The city is investigating the possibility of assuming the lease on the only 18-hole golf course and racquet club in St. Clair County.
Mayor Joe Funderburg said the property is owned by Dr. Larry Lemak and sons.
City manager Patrick Draper said the lease could cost the city about $6,700 a month, but the owners have offered to build a pool on the property.
Draper said with the construction of a pool, the lease payment would increase, and the city could be locked into a 10-year lease instead of a 5-year lease without the pool.
Pine Harbor community residents asked the council to consider leasing the property and making the private club public. The private club has had an operating deficit and cannot remain open.
Draper said he believes the city could at least break even by opening the club to the public.
St. Clair County Commissioner Stan Batemon said last week the commission could temporarily assist the city financially during the initial transition period of the golf course. He said the Pine Harbor Golf and Racquet Club is a quality of life issue and an 18-hole golf course could help economic development recruitment in St. Clair County.
“It shouldn’t be difficult to make it self-sufficient,” Batemon said.
He said the club currently has an annual shortfall of $70,000-$80,000.
Draper said he hopes to be able to tell the council in January how many members the city will need to break even, once a lease payment price is finalized.
“This is a partnership,” Draper said, adding that members of the Pine Harbor Golf and Racquet Club will have to help the city recruit new club members for the municipal golf and racquet club.
The council directed Draper to get two lease prices for the property, with and without the construction of a pool.
“We’re going to do the best we can,” Draper said about the property lease negotiations.
He said a pool could draw more people to the Pine Harbor Golf and Racquet Club.
“We want to help, but we don’t want to jeopardize the city’s financial condition,” Councilman Terry Templin said.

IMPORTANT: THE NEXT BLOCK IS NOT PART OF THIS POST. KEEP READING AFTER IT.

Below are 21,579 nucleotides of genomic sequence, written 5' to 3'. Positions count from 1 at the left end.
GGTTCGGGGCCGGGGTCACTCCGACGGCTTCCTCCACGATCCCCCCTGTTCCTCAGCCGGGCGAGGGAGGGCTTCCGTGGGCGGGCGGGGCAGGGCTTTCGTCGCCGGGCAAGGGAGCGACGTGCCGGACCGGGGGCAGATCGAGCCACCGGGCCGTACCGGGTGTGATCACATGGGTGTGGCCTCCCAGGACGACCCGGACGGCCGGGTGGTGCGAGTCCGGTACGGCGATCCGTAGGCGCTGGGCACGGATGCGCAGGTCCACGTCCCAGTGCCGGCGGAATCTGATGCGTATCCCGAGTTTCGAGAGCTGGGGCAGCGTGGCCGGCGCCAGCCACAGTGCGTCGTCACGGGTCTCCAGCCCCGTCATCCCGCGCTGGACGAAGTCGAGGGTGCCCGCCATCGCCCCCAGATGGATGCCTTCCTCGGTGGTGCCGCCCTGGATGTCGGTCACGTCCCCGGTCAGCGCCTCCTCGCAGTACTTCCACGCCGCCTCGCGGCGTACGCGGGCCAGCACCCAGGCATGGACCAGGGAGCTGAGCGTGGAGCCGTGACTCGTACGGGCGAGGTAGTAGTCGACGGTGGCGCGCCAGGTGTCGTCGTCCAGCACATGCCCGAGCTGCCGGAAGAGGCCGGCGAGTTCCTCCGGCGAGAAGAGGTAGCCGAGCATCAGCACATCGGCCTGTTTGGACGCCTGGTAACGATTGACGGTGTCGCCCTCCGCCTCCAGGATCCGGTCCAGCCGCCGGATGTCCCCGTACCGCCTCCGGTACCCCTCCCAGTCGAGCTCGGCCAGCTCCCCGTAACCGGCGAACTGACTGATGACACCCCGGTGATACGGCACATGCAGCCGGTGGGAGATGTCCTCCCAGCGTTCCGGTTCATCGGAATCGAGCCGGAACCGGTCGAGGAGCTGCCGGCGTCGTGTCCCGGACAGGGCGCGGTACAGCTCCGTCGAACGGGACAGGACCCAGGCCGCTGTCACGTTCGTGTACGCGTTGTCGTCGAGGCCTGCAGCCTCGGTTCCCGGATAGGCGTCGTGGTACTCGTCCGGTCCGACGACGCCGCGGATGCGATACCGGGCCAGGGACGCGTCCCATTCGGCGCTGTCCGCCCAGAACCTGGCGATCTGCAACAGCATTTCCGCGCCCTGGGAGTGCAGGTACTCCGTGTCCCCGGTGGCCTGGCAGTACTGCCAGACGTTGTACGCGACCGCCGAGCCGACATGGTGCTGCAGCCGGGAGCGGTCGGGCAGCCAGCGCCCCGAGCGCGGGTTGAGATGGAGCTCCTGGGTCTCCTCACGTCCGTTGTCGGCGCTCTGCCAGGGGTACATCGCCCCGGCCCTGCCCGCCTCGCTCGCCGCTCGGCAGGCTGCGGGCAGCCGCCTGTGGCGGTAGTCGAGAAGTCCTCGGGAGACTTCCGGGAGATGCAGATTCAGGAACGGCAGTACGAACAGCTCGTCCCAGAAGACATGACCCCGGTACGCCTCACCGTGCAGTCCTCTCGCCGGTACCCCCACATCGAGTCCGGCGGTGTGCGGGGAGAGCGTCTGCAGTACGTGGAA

The golf and racquet club is in Templin’s district.
Councilman Jay Jenkins said the city may have to offer a pay and play plan as well as memberships.
“We may not be able to support it all on just memberships,” he said.
Draper said he hope to be able to tell the council how many members are needed, as well as the number of rounds required to help pay for all the expenses, including the lease payment, so the operation can break even.
Draper said the proposed pool for the property is not considered the size needed by the city for a municipal pool.
At Monday’s meeting, the council also:
• Approved hiring Center for Municipal Solutions as consultants and administrators for the city’s wireless telecommunications ordinance.
• Approved moving forward with a contract with Communication Management Associates Inc. for services pertaining to recruiting cellular companies for micro-cell sites on municipal properties, like on the city’s light posts and buildings. The city attorney will draft an ordinance for the council’s consideration since the contract involves the private use of public property. The company will pay the city for the use of city properties.
• Approved moving forward with amendments to the 2009 International Building Codes the city adopted. A public hearing is tentatively scheduled for the first council meeting in January for public comment.
• Approved contributing $3,500 to the Greater Pell City Chamber of Commerce to help fund a half triathlon next year.
• Approved accepting a grant from the Alabama Department of Transportation for a sidewalk project in Glen City.
• Approved hiring Southern Control Systems to install energy conservation controls at City Hall.
Contact David Atchison at email@example.com.